The main function of a firewall is to control access on the network level. Firewall uses certain procedures to pinpoint which computers can communicate with other devices connected to the same network. It can admit traffic that is described as safe in the list of rules (those are prerequisites made by admins or devs). And can restrict all other connections that don’t match the list of rules. IPS/IDS work in a different way. They block the potential threat and admit anything else that does not look suspicious.

There are both conceptual and technical distinctions between both systems. Firewalls are great at protecting the server from threats of OSI-level 2, 4 but almost useless at higher levels because of the lack of necessary software utilities. This is the main reason why firewalls are only usually used to control session parameters like connection status, port numbers, and IP addresses. IDS and IPS can be useful at higher levels because they can analyze not only headers of request but also the main content. Moreover, they can decompress the data passed to the server to inspect it in a more scrupulous way so there's less chance of a virus getting into the secured system.

Ready to try?

Get your virtual machine in just 55 seconds.

Try now

Intrusion Detection System (IDS)

IDS is not a wholly new way to protect servers. Tools of this kind were invented about 30 years ago and were used in an operating system called SINEX (UNIX-type OS for hardware made by Siemens) to prevent users of terminals from accessing resources of mainframes.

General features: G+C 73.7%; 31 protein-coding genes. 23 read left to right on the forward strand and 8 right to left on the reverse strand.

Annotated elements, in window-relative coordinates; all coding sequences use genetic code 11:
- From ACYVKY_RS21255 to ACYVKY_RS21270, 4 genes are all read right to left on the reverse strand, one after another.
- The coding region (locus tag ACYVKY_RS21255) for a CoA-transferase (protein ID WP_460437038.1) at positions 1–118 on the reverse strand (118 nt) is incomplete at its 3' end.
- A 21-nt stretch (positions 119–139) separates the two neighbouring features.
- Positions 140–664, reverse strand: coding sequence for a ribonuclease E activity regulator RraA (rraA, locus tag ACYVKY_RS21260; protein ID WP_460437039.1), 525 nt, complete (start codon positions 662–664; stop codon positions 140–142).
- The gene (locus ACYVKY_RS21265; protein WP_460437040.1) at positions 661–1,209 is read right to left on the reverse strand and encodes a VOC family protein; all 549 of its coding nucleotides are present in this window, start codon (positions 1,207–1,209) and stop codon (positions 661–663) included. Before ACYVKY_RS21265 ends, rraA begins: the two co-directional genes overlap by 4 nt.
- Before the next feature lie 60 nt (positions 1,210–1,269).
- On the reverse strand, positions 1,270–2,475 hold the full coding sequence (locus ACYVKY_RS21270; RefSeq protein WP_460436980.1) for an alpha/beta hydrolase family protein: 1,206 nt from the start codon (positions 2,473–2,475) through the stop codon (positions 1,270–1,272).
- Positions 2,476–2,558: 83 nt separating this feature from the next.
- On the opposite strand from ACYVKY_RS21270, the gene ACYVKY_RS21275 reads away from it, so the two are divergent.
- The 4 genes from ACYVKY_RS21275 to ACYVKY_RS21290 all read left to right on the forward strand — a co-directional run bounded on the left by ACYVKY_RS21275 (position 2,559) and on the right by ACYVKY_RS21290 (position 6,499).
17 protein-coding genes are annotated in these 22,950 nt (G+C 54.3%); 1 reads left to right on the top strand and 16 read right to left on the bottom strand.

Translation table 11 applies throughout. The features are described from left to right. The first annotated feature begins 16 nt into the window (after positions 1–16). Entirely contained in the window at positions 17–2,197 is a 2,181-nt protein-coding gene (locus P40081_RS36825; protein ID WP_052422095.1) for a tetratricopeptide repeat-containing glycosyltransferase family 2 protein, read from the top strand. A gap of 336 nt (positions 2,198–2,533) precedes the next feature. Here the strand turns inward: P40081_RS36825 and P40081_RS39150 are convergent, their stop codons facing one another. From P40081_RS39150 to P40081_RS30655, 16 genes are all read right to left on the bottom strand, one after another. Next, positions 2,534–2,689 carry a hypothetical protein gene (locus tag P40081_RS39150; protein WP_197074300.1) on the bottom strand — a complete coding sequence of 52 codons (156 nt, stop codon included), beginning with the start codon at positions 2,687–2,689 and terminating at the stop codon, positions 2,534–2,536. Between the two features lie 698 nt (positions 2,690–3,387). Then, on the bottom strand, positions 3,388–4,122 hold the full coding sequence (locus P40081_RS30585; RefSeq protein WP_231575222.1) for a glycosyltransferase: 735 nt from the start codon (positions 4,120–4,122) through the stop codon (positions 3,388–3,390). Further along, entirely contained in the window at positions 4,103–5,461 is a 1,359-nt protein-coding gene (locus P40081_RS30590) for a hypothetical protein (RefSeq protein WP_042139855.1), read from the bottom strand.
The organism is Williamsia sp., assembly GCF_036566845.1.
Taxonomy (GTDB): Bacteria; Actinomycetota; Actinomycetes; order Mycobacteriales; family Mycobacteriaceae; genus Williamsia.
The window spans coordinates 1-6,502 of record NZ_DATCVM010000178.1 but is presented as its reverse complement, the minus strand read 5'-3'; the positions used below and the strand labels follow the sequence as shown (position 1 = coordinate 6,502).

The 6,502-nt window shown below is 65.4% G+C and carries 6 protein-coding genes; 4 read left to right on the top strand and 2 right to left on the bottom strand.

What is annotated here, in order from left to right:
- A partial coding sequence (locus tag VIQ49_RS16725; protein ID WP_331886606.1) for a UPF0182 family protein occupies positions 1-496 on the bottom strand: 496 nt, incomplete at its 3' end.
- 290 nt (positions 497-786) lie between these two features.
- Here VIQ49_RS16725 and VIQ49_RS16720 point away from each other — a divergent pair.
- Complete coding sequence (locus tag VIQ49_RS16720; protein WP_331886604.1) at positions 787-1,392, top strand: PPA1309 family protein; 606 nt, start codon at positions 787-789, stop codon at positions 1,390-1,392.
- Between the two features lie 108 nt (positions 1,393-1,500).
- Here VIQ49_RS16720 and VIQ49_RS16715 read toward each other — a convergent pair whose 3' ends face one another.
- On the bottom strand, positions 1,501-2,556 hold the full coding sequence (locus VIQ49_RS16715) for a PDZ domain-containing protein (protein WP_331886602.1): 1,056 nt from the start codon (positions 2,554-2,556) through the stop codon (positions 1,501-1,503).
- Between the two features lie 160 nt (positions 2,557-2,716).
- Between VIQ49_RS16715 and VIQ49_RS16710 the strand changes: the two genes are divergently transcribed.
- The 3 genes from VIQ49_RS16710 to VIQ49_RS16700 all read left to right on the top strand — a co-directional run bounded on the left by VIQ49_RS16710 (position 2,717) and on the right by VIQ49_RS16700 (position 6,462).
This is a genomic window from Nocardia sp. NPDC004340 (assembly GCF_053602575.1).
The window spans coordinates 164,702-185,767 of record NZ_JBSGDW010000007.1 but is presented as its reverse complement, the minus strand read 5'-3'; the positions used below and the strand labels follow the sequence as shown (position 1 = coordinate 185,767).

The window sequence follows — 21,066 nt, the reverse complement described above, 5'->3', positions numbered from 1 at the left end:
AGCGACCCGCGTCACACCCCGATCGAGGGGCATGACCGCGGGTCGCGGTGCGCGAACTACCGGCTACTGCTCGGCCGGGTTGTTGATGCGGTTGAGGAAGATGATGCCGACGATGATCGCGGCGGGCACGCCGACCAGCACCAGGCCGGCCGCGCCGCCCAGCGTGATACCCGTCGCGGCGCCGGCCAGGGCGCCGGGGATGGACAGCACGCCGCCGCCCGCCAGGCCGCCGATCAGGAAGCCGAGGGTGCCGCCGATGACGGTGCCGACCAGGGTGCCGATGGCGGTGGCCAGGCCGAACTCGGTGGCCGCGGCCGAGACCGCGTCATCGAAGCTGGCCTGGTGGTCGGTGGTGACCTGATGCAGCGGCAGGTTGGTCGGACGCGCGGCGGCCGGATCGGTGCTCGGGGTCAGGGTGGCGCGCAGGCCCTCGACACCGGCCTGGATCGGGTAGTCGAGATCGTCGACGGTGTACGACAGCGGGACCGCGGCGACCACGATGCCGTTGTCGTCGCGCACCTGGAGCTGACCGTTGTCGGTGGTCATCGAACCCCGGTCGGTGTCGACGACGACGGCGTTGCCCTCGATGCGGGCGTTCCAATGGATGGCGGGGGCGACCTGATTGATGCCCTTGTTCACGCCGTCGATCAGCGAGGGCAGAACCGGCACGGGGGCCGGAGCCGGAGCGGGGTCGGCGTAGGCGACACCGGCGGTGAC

Functions of IDS

So we know what IDS is but what can it do? IDS is a system of detecting cyber attacks. It continuously scans traffic, registers any suspicious requests, and notifies administrators of potential threats. An IDS usually monitors traffic and logs. The system searches for any sign of malware and reports it as soon as possible, sending messages to the console, email address, or via SMS.

IDS can register different types of attacks (DDoS, Bot C&C, P2P, SQL injections, IMAP, POP3, VoIP, etc), detect attempts to change user privileges, get unauthorized access to secured data or open some ports. It can also detect different types of malware (including trojans).

You should remember that IDS is not a tool that controls the network itself. It only helps to find threats and is better described as a utility that shows infosec-specialists how secure the network is at any given moment and what you can do about it. If you've ever used tools like Wireshark you’ll understand how IDS works. The difference is the context (Wireshark inspects a different kind of connection).

Classification of IDS

There are different detection systems: hardware and software, open-sourced, and proprietary. We will look closer at two types of classifications that should be considered when choosing a security system.

The first one is a classification by the type of analyzed traffic. They can be:

• Based on using protocols PIDS.

• Based on protocols APIDS.